More details tomorrow.

Monday, July 17, 2006

Jessica Fletcher -- Criminal Mastermind?

Heather Marie and I were accidentally watching Murder, She Wrote tonight during supper, and it was a typical episode: someone has been murdered, Jessica Fletcher's niece is a suspect, and Jessica manages to nab the real killer...or so it would seem.

At first we were just laughing about how often Jessica Fletcher's nieces and nephews get accused of murder, and exactly how many nieces and nephews she seems to have. Strangely, viewers never see her siblings (or siblings-in-law) that we know of, so we have no way of telling if all these relatives are the progeny of a few extraordinarily fertile siblings or the only children of dozens of brothers and sisters. And if her nieces and nephews aren't actually shady, unsavory characters themselves, they at least run with some dangerous crowds.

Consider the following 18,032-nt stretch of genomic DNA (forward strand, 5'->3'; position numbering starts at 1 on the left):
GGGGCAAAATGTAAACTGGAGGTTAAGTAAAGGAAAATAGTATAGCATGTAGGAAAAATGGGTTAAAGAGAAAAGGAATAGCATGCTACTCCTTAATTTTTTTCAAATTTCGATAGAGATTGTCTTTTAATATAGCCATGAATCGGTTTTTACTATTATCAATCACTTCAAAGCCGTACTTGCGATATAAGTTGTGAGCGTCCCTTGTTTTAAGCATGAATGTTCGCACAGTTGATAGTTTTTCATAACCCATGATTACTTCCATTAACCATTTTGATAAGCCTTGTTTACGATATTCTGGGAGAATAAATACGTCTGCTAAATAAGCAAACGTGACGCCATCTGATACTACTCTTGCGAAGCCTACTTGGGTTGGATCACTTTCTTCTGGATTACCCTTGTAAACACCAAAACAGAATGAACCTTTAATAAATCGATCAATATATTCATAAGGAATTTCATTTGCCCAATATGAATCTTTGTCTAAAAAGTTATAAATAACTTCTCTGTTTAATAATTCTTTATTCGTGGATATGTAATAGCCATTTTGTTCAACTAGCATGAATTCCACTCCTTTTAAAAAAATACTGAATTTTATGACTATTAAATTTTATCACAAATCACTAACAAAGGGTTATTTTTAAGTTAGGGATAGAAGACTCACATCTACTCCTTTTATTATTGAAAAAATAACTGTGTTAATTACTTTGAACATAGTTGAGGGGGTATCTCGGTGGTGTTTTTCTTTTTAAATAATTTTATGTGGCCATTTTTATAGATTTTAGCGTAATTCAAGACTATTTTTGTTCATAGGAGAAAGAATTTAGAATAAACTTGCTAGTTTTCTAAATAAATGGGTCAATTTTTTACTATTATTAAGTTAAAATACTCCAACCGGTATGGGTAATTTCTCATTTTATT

That was a funny thought, and it lead to the obvious discussion about how murders seem to follow TV detectives around like a bad smell. That's pretty common in the mystery genre, and it forms the basis of a long string of obvious jokes about how danger it is to hang around with free-lance detectives. What's different about Murder, She Wrote, though, is how frequently the most obvious suspects are friends and relations of the main character.

That's when the pieces started falling into place.

It is a strong coincidence that murders seem to coalesce around Ms. Fletcher, and eventually it would raise questions among the authorities, except that all those cases have been solved and the killers identified. Right? Maybe not. Suppose you were a murderer who needed to cover her tracks. What better way than to help catch the "real" killer?